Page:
Following on from my Masters degree where I focused on using photography as a tool to explore matters of faith and belief, I embarked on a DTh in Practical Theology in September last year. My plan was to research the impact of visual story-telling within church contexts. This week I made a difficult decision to withdraw from the DTh; it can be really difficult to admit you took a wrong turn sometimes!
I have never thought of myself as academic, certainly not as a researcher. I read travel and nature writing as well as appreciating current fiction and theological writings. A recent read of Steven Lovatt’s Birdsong in a Time of Silence has drawn my attention not only to the birdsong in our garden and village, but also to identifying which birds are singing and identifying with their tunes and tones. These new realisations have spoken, or sung, to my soul and I have found myself increasingly drawn out to the garden, to those places where the birds dwell and go about their business.
Birdsong was very much at the forefront of my mind as I took a Quiet Day last week – a day to pray and be with God – and I felt a strong pull to the garden, to just get lost in the tasks of the garden as I communed with God. That particular day the birdsong was beautiful and I found myself just listening, soaking in the slowness and quietness of the day with the sun shining on my face.
Following my basking in the stillness and the birdsong I attended On Fire Mission’s Annual Conference this week and was listening to +Bev Mason, one of the keynote speakers. Her final question was, “What are you doing to grow in radiance?” Inwardly I acknowledged that I was far too busy to grow in radiance…and then I heard a small voice inside saying, “and isn’t that the problem?”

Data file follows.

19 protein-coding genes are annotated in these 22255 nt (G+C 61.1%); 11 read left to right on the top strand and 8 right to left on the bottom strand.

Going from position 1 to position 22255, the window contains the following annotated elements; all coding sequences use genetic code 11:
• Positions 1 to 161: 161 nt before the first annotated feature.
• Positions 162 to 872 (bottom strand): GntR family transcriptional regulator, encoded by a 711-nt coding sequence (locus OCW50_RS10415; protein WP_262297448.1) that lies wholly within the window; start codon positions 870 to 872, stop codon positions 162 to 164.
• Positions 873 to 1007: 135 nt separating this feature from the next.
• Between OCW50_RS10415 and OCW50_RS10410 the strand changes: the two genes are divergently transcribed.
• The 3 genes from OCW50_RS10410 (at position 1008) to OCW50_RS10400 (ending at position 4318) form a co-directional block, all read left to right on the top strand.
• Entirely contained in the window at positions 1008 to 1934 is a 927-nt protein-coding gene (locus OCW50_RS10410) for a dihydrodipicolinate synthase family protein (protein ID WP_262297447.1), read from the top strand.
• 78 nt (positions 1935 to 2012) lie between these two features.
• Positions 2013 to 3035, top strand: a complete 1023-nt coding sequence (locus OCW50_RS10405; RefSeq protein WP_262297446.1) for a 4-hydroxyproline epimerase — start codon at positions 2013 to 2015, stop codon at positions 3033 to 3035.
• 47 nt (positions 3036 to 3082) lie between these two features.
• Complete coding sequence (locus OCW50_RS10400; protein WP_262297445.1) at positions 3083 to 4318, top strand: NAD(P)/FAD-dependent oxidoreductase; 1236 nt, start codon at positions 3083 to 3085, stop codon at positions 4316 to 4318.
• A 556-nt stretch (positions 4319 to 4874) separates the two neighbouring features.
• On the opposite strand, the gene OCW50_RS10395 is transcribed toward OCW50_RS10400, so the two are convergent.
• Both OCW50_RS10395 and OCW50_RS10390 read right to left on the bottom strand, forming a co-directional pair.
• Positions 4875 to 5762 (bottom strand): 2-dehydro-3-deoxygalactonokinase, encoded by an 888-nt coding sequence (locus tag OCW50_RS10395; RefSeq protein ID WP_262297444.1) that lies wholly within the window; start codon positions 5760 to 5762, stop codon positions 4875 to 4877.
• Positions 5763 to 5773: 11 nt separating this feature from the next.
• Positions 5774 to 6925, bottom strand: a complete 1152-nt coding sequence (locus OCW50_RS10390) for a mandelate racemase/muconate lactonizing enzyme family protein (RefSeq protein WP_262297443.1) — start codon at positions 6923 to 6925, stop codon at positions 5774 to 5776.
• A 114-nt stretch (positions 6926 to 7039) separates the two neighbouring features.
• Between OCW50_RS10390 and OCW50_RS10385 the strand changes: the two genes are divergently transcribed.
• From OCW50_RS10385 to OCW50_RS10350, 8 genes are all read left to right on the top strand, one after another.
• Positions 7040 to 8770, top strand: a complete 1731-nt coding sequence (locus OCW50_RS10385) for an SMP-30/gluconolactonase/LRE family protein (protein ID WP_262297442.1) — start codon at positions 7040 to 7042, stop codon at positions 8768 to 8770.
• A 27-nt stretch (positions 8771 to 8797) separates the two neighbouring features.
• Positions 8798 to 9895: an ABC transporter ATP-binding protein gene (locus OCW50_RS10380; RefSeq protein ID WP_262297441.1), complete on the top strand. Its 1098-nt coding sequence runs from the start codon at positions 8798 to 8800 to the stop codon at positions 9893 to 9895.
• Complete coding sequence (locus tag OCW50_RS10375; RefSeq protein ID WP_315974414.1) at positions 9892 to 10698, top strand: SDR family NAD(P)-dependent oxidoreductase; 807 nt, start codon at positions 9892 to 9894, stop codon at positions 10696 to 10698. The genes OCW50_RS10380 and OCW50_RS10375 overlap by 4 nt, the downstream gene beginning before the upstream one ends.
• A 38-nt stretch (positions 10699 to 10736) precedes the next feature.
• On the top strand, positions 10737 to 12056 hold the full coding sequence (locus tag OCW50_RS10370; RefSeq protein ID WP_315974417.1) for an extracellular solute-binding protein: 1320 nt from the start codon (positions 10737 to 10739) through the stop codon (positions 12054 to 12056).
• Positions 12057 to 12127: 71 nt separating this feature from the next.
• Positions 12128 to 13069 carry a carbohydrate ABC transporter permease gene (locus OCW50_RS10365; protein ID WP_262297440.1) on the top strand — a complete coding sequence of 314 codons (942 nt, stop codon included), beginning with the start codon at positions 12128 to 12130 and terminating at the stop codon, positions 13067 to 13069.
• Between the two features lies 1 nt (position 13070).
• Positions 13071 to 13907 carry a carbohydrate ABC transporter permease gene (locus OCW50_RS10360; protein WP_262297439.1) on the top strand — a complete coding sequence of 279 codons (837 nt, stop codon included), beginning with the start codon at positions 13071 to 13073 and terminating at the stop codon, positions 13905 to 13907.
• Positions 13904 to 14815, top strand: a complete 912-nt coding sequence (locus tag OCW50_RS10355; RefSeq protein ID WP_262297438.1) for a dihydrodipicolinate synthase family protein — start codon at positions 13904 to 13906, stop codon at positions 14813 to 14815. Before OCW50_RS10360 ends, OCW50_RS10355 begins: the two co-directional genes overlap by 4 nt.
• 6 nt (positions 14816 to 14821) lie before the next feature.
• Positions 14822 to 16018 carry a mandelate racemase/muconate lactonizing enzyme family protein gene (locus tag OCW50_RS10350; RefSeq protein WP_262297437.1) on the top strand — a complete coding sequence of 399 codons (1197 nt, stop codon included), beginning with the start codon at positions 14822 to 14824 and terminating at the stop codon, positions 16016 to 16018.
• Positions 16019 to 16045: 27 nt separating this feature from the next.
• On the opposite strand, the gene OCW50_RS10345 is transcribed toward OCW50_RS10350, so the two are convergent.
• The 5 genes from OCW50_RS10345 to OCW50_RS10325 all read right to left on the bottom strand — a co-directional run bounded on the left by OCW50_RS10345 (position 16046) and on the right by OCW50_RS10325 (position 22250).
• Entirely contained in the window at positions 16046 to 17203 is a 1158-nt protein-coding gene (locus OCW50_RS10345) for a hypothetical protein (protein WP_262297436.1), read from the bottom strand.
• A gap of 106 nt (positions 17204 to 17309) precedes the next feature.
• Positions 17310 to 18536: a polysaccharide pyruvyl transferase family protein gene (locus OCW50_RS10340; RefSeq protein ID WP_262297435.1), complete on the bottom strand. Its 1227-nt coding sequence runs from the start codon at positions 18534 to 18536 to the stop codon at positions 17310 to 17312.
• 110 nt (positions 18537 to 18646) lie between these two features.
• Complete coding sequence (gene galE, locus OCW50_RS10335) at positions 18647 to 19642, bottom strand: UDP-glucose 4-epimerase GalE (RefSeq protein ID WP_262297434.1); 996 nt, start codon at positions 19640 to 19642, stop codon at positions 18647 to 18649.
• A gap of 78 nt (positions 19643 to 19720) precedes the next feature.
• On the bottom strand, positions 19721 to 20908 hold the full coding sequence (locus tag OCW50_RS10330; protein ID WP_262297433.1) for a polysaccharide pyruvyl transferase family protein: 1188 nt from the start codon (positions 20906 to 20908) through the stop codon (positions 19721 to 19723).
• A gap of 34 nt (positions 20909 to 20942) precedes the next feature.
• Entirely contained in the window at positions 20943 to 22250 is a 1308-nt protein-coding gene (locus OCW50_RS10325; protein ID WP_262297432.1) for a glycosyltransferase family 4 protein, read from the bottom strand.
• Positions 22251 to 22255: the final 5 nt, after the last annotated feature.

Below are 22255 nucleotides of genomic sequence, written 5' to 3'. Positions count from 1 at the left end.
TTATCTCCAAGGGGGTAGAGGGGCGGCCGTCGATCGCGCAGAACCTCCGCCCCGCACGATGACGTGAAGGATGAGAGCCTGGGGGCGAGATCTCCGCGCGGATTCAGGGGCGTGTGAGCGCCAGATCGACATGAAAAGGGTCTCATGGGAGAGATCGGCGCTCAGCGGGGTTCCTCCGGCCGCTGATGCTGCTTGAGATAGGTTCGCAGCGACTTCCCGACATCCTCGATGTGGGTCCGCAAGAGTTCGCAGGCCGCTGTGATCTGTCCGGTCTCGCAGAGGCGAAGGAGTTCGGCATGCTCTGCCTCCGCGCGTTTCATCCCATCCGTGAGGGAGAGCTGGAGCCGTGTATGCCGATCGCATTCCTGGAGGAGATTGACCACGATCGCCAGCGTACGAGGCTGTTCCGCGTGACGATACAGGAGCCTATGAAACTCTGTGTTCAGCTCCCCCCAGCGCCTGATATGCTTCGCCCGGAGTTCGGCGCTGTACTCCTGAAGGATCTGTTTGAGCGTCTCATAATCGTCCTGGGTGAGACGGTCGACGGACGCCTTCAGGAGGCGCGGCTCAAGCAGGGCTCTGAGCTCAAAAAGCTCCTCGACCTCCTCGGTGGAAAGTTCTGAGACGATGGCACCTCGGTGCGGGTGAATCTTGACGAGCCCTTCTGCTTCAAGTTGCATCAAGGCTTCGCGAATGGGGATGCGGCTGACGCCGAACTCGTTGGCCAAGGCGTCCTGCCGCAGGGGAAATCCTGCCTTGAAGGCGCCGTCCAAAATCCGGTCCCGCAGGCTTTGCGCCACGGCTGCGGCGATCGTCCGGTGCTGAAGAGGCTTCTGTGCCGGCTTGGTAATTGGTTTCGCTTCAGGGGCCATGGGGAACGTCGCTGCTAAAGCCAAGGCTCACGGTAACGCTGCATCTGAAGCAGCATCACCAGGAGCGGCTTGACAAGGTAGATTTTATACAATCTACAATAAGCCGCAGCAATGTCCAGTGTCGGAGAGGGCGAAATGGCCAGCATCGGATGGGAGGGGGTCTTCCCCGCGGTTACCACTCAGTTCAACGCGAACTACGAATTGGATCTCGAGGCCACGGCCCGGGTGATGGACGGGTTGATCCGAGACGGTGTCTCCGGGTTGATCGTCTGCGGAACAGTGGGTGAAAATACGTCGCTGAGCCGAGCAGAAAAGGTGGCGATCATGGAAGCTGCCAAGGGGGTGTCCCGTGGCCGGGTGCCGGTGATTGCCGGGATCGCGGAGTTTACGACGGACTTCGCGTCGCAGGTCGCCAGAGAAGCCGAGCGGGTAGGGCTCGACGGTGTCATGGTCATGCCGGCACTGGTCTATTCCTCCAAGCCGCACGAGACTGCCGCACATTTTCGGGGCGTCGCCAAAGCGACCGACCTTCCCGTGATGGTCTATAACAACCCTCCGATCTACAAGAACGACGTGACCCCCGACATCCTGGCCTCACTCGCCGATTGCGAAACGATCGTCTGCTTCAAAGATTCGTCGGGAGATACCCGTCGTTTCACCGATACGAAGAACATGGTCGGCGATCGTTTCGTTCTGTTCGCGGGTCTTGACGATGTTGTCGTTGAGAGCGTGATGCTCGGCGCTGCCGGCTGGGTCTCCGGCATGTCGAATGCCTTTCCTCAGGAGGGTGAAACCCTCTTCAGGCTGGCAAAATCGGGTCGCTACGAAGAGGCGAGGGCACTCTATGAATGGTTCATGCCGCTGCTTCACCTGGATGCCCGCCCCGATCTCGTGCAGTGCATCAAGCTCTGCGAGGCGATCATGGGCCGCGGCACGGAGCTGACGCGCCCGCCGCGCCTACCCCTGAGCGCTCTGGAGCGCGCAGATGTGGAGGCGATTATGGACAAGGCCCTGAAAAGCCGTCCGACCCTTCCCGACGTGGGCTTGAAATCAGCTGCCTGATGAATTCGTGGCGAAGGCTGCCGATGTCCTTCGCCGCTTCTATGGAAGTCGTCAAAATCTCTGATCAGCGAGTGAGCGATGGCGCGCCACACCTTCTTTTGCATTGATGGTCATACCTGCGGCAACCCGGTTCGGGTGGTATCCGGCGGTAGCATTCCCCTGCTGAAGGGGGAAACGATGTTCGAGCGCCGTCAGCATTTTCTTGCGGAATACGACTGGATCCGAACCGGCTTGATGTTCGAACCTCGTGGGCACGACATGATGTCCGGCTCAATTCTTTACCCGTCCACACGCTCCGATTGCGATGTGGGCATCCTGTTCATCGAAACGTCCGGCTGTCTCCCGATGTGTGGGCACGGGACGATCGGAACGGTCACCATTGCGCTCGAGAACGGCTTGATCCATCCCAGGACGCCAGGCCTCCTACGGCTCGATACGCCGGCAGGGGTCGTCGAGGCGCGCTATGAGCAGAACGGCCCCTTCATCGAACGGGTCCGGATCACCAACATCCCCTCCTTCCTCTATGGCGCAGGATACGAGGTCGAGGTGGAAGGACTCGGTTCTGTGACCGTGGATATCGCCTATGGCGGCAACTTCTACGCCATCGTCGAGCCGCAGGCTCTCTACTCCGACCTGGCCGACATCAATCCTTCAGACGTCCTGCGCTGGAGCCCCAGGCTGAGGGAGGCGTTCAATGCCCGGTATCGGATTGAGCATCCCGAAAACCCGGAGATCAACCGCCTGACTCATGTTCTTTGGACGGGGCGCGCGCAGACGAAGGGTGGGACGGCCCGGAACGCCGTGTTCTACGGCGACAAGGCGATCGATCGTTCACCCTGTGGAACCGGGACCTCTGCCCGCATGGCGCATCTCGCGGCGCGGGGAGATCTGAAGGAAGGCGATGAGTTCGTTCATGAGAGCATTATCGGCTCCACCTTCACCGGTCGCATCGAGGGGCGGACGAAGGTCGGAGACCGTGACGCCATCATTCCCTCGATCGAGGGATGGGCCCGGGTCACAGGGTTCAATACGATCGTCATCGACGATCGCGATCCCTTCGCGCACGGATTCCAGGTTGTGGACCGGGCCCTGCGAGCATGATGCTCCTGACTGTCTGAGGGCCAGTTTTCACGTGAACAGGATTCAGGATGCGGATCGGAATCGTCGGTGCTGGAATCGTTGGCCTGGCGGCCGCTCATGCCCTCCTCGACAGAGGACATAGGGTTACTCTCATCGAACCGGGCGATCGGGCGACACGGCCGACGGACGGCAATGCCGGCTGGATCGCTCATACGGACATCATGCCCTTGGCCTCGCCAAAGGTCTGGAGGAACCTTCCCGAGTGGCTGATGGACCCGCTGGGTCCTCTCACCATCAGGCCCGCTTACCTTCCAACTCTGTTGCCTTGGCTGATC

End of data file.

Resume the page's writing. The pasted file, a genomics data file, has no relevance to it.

Priestly ministry is a wonderful way of life which I am deeply privileged to live out. It is also demanding; some of those demands relate to looking after my own relationship with God in order that I am aware of God’s guidance in relation to the people and places God has called me to serve. I know I am called to be here in my parishes, with the people of these villages…I realised I couldn’t say the same about my studies, studies which so often drew my attention away from parish rather than complementing or equipping me to serve within the parish.
As this revelation slowly landed, I found myself reminded of something I so often asked my GCSE students when I was teaching Ethics; just because we can, should we? I have a great passion for developing spirituality through contemplative photography and spiritual means, and have enjoyed working with people and opening their eyes to new ways of encountering God. I realised that this treasure I had found, though, was lost in the depths of my soul as I sought to keep up with my DTh studies and parish work. I had to conclude…Just because I can, it doesn’t mean I should.
It can be hard to admit defeat, or to say you are overwhelmed…I also think it is becoming more difficult to be realistic, to do only what needs to be done, and to do that fully and completely. There are so many things to take our attention – even within a pandemic where so much was shut down. Over the last few weeks I have finally heard God’s small voice drawing me in and calling me home, reminding me what is good for me, and what I do not need to focus on. Many would see shame in admitting defeat, or that I took a wrong turn for a while; but I am trying to embrace it as an act of courage. Magdalene Smith writes of the prayerful practice of shedding and letting things go in Fragile Mysics – it is just as important a practice as taking up that which God is putting into our hands. Whilst it has been a week of some anguish and sadness it has also been liberating. On the other side of mixed emotions and difficult conversations there is peace and a renewed radiance. I encourage you to take stock of each of those things you are doing – does it continue to be right for you to be involved in them? I invite you to courageously lay them down, where that feels right, and be liberated!